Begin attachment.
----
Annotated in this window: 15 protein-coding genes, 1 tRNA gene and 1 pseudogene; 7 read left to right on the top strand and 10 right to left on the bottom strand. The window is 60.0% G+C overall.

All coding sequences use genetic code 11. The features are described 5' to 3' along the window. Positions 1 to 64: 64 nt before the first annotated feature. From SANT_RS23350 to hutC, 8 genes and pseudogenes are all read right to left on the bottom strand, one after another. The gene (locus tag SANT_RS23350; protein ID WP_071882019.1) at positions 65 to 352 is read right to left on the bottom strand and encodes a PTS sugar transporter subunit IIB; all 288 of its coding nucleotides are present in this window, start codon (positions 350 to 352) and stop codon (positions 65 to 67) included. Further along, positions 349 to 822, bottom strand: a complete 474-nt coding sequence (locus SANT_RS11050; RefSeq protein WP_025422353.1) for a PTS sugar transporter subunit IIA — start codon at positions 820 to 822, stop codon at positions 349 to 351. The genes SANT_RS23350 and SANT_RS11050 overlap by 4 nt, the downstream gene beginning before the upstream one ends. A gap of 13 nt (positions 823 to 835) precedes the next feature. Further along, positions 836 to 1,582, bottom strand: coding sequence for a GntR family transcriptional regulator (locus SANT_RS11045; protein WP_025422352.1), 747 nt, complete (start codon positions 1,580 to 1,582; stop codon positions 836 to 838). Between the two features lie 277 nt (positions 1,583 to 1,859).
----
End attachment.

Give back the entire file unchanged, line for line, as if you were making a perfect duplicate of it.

Annotated in this window: 15 protein-coding genes, 1 tRNA gene and 1 pseudogene; 7 read left to right on the top strand and 10 right to left on the bottom strand. The window is 60.0% G+C overall.

All coding sequences use genetic code 11. The features are described 5' to 3' along the window. Positions 1 to 64: 64 nt before the first annotated feature. From SANT_RS23350 to hutC, 8 genes and pseudogenes are all read right to left on the bottom strand, one after another. The gene (locus tag SANT_RS23350; protein ID WP_071882019.1) at positions 65 to 352 is read right to left on the bottom strand and encodes a PTS sugar transporter subunit IIB; all 288 of its coding nucleotides are present in this window, start codon (positions 350 to 352) and stop codon (positions 65 to 67) included. Further along, positions 349 to 822, bottom strand: a complete 474-nt coding sequence (locus SANT_RS11050; RefSeq protein WP_025422353.1) for a PTS sugar transporter subunit IIA — start codon at positions 820 to 822, stop codon at positions 349 to 351. The genes SANT_RS23350 and SANT_RS11050 overlap by 4 nt, the downstream gene beginning before the upstream one ends. A gap of 13 nt (positions 823 to 835) precedes the next feature. Further along, positions 836 to 1,582, bottom strand: coding sequence for a GntR family transcriptional regulator (locus SANT_RS11045; protein WP_025422352.1), 747 nt, complete (start codon positions 1,580 to 1,582; stop codon positions 836 to 838). Between the two features lie 277 nt (positions 1,583 to 1,859).